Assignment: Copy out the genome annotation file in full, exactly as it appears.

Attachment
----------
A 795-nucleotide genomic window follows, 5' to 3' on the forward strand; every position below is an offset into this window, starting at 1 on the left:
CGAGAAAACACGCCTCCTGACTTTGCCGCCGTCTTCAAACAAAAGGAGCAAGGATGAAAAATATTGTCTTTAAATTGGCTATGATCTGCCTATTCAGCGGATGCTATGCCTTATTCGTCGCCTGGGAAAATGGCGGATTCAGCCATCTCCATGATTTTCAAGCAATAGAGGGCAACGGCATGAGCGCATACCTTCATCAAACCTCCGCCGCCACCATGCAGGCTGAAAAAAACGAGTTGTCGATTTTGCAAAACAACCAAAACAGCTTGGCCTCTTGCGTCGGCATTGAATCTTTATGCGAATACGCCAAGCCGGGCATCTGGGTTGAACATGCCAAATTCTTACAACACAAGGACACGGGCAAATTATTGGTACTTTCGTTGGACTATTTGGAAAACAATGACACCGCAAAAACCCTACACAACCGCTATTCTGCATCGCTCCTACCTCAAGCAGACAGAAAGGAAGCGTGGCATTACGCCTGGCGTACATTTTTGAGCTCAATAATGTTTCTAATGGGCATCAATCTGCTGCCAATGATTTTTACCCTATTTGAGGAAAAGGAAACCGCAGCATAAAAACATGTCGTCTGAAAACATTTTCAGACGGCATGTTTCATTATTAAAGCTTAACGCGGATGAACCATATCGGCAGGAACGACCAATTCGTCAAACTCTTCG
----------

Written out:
A 795-nucleotide genomic window follows, 5' to 3' on the forward strand; every position below is an offset into this window, starting at 1 on the left:
CGAGAAAACACGCCTCCTGACTTTGCCGCCGTCTTCAAACAAAAGGAGCAAGGATGAAAAATATTGTCTTTAAATTGGCTATGATCTGCCTATTCAGCGGATGCTATGCCTTATTCGTCGCCTGGGAAAATGGCGGATTCAGCCATCTCCATGATTTTCAAGCAATAGAGGGCAACGGCATGAGCGCATACCTTCATCAAACCTCCGCCGCCACCATGCAGGCTGAAAAAAACGAGTTGTCGATTTTGCAAAACAACCAAAACAGCTTGGCCTCTTGCGTCGGCATTGAATCTTTATGCGAATACGCCAAGCCGGGCATCTGGGTTGAACATGCCAAATTCTTACAACACAAGGACACGGGCAAATTATTGGTACTTTCGTTGGACTATTTGGAAAACAATGACACCGCAAAAACCCTACACAACCGCTATTCTGCATCGCTCCTACCTCAAGCAGACAGAAAGGAAGCGTGGCATTACGCCTGGCGTACATTTTTGAGCTCAATAATGTTTCTAATGGGCATCAATCTGCTGCCAATGATTTTTACCCTATTTGAGGAAAAGGAAACCGCAGCATAAAAACATGTCGTCTGAAAACATTTTCAGACGGCATGTTTCATTATTAAAGCTTAACGCGGATGAACCATATCGGCAGGAACGACCAATTCGTCAAACTCTTCG